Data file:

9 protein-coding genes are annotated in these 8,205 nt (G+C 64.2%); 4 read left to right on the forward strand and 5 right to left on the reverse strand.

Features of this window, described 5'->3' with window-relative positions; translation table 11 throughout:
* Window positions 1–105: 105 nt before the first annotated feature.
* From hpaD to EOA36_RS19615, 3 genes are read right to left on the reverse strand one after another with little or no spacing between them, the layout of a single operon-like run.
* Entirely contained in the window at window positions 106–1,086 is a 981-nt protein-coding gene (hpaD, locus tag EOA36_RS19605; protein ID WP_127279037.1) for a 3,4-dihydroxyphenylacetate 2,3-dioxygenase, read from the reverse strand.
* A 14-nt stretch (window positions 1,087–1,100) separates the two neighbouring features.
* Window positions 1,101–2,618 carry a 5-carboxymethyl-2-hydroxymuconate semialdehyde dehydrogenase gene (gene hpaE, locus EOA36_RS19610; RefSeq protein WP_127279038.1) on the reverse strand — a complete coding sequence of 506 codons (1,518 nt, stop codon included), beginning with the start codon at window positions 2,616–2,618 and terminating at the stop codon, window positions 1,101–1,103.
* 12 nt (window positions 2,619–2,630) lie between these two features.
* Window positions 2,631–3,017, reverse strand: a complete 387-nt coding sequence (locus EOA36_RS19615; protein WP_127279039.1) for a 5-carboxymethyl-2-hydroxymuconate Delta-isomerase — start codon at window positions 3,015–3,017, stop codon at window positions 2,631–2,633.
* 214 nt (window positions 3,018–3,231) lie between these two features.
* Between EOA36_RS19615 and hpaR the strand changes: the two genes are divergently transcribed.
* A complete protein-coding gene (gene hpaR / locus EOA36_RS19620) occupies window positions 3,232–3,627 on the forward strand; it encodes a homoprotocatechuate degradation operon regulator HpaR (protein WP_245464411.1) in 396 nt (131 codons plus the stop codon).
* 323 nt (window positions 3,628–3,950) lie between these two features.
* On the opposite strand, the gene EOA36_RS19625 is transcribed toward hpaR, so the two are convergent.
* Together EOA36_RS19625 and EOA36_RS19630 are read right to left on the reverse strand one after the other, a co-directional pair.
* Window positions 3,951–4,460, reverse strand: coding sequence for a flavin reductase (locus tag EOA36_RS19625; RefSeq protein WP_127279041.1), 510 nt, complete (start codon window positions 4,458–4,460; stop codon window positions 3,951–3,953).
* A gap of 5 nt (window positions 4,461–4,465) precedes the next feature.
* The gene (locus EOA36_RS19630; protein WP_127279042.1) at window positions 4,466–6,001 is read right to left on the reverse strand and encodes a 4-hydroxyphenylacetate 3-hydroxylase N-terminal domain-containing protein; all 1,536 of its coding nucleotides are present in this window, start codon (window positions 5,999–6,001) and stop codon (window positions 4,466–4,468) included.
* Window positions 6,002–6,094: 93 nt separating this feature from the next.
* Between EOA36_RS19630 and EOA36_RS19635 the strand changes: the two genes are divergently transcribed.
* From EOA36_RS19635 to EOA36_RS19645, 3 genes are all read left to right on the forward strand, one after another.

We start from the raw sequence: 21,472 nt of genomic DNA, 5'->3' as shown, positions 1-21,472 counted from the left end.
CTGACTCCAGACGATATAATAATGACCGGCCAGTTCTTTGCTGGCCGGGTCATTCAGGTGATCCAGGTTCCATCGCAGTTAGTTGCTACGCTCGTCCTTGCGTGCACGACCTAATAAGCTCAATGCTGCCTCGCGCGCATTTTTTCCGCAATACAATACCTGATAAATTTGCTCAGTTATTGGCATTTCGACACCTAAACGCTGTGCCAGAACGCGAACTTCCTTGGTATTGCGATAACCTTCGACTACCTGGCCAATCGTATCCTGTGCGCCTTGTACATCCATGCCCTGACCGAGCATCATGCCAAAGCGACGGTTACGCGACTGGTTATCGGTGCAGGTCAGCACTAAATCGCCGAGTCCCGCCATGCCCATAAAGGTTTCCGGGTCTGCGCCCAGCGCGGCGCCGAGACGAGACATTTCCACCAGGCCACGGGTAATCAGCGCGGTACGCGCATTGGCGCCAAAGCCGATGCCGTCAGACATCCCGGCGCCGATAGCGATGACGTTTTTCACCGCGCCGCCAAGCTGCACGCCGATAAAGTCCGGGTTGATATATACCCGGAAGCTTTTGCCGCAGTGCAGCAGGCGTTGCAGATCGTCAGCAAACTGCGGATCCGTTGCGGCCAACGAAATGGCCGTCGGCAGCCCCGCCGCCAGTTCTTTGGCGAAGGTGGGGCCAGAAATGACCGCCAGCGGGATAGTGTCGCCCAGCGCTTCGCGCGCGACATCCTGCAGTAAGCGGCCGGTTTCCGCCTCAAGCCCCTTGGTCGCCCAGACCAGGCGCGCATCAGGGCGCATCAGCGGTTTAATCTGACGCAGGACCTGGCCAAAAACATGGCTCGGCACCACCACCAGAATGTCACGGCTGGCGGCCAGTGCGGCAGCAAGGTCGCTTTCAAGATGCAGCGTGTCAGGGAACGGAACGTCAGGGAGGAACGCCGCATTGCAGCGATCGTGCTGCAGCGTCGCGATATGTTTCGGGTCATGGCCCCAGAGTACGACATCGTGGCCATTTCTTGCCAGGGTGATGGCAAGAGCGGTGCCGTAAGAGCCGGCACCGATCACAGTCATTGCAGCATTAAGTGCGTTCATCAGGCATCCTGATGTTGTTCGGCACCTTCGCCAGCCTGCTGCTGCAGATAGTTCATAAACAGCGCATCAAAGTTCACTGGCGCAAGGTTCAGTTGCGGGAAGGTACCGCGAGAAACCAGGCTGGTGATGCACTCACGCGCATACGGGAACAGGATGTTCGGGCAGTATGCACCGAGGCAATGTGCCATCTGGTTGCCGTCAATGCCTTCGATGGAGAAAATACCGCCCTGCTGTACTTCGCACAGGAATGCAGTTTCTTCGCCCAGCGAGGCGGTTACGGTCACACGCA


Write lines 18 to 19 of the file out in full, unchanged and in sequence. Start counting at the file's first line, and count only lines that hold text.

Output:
* The gene (locus EOA36_RS19630; protein WP_127279042.1) at window positions 4,466–6,001 is read right to left on the reverse strand and encodes a 4-hydroxyphenylacetate 3-hydroxylase N-terminal domain-containing protein; all 1,536 of its coding nucleotides are present in this window, start codon (window positions 5,999–6,001) and stop codon (window positions 4,466–4,468) included.
* Window positions 6,002–6,094: 93 nt separating this feature from the next.